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Addiction In The Homeless Population


The homeless addict stereotype

Often times, when we picture an addict, we think of a homeless person begging for money.  We associate homelessness and addiction, assuming that with one comes the other.  This stereotype is so strong that it is often how the homeless population is depicted in TV shows and movies.  There is the prevalent idea that people who are homeless are unable to take care of their own affairs and that their addiction is a sign of this failure.  People often say that they do not like giving money to the homeless as they will just use the money on drugs or alcohol, and the homeless population is further stigmatized as unworthy.  Though the proportion of addicts within the homeless population is high, it would be inaccurate to say that all homeless people have addiction issues. This stereotype does not help when it comes to addressing the connection between the homeless population and addiction.

How prevalent is the homeless addiction problem?

Most studies show that around 40% of the homeless population abuse drugs or alcohol.  This is a large proportion of the homeless population, but when looking at the conditions in which they live, we can see why this might happen.  The homeless in Canada are treated very poorly by the rest of society and are often stigmatized as being unworthy of our help.  When looking at large cities, such as Toronto, we see that the homeless are often denied basic rights.  Homeless individuals are often not given adequate help when it comes to living situations as shelters are overcrowded and often come with their own problems.  It can be dangerous to stay in a shelter, and some find that living on the street is the best way to stay safe.  Additionally, there are many health issues that can show up in the shelter system, such as bedbugs.  With these different concerns, some of the homeless population choose to live on the streets rather than finding a bed in a shelter, and in Canada this can be extremely difficult.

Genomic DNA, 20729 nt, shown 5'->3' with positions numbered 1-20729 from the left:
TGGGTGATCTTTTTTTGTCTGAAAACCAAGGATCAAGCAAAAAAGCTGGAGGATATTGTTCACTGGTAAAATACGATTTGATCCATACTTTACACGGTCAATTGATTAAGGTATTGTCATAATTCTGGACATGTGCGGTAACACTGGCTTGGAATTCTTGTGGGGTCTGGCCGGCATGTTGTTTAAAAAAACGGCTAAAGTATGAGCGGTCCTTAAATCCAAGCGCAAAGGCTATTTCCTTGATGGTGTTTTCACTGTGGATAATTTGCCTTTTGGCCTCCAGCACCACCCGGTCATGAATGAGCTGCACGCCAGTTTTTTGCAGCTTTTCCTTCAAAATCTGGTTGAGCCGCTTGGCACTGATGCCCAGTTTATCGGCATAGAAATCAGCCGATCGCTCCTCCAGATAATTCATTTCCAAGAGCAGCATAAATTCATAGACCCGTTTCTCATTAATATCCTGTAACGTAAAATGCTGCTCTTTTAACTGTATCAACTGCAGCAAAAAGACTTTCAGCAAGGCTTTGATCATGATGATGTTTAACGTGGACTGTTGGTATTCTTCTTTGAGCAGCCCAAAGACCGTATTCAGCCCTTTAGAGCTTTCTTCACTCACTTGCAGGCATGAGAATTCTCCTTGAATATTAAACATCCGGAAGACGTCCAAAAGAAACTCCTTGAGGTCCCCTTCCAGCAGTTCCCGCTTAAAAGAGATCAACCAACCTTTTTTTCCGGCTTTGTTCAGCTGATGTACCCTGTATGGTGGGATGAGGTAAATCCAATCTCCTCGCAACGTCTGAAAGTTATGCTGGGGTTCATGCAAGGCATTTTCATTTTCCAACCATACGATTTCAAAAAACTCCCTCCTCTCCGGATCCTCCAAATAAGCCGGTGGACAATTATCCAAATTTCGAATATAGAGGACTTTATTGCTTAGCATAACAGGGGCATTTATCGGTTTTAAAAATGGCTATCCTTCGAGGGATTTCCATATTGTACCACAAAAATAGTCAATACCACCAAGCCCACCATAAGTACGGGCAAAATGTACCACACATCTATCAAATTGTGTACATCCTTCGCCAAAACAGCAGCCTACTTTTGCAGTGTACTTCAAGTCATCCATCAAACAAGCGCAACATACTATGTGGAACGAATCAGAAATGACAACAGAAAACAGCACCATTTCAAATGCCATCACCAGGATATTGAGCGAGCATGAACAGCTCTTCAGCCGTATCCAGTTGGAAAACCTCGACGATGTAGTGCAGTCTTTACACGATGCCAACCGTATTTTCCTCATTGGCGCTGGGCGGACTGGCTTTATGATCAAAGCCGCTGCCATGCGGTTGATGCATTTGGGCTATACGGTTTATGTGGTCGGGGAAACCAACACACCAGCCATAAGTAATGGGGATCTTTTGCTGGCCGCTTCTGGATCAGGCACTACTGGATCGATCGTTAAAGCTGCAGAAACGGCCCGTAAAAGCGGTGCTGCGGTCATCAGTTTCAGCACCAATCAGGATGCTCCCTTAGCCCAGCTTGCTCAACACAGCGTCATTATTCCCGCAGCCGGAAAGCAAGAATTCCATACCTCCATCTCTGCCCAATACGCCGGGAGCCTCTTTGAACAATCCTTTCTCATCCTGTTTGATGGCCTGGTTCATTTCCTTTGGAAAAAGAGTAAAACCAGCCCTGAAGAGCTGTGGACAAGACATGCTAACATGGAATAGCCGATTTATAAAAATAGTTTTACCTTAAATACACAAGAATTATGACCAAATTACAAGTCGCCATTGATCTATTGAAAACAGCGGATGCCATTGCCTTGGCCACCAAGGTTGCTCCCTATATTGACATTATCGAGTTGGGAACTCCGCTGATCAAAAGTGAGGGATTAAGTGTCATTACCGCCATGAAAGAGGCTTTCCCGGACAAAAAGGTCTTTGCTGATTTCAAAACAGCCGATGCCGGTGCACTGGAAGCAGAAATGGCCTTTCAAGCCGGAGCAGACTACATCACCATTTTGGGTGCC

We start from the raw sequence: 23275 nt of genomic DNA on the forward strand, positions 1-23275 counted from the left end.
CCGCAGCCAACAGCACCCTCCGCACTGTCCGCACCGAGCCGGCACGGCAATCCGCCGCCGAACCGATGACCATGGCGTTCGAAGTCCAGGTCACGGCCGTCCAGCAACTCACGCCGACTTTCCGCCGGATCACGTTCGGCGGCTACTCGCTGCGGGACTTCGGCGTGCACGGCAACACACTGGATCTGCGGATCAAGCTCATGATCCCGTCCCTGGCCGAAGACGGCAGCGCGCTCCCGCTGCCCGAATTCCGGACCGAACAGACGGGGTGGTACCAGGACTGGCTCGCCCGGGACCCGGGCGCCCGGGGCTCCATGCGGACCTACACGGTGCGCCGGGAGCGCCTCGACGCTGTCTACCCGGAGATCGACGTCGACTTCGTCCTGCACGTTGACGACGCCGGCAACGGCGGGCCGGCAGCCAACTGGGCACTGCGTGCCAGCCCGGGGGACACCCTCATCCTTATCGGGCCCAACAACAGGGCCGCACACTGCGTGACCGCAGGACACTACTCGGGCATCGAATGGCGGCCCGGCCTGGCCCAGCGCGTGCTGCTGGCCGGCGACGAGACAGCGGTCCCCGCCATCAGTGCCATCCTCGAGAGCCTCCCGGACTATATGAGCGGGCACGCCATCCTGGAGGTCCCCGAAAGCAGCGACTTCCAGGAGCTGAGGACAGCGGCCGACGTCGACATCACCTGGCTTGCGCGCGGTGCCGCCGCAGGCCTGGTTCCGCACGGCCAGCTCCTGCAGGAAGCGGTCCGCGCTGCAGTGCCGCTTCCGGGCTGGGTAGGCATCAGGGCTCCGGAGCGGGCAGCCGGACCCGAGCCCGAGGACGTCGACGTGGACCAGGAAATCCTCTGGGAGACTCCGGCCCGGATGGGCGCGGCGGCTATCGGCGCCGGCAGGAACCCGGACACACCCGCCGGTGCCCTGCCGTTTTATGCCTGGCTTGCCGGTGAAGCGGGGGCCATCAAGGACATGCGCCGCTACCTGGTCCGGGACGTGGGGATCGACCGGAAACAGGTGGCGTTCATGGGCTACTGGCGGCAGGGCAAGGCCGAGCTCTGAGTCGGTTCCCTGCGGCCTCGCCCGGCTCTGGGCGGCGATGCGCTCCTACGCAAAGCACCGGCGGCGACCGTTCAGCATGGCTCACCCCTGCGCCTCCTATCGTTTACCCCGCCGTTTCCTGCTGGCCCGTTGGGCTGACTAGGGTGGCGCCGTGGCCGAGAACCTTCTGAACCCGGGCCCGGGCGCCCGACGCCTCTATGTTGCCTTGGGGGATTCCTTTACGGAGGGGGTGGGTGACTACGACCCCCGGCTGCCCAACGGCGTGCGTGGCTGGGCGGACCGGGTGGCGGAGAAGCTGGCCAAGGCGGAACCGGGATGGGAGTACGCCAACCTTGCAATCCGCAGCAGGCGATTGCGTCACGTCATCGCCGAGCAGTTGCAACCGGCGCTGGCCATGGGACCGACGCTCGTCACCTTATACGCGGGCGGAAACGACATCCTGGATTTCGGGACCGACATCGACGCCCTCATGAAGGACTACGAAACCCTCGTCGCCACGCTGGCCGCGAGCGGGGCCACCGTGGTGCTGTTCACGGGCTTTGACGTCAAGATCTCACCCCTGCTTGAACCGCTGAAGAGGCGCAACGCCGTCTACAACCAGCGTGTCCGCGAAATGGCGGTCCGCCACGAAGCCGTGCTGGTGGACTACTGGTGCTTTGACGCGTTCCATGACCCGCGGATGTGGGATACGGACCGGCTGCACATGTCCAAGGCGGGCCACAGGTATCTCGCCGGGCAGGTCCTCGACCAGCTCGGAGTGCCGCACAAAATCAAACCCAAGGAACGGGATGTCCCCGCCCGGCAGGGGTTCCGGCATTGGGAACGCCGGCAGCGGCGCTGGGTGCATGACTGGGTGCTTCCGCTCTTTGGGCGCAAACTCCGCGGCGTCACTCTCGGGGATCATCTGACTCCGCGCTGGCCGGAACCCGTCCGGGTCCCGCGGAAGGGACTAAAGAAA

Out in the cold

Trying to survive the winter while living on the streets in Canada can be next to impossible.  In places like Toronto, it is not uncommon to see tents being used by those living on the streets to protect themselves from the cold.  There is a constant battle between the city and human rights activists about whether to allow such tents, and the homeless are stuck not knowing whether their makeshift shelter will still be standing the next day.  When looking at how we treat the homeless in our society, it can be easy to see why so many may turn to drugs or alcohol as a coping mechanism.  Not only can the substances help heat up the body on the nights where the temperature is too low to survive, it can take your mind off your troubles, even if just for a while.  It can be hard enough for people with no housing issues to avoid the use of drugs and alcohol, so the idea that people without homes should somehow be able to survive without the aid of a substance is unrealistic.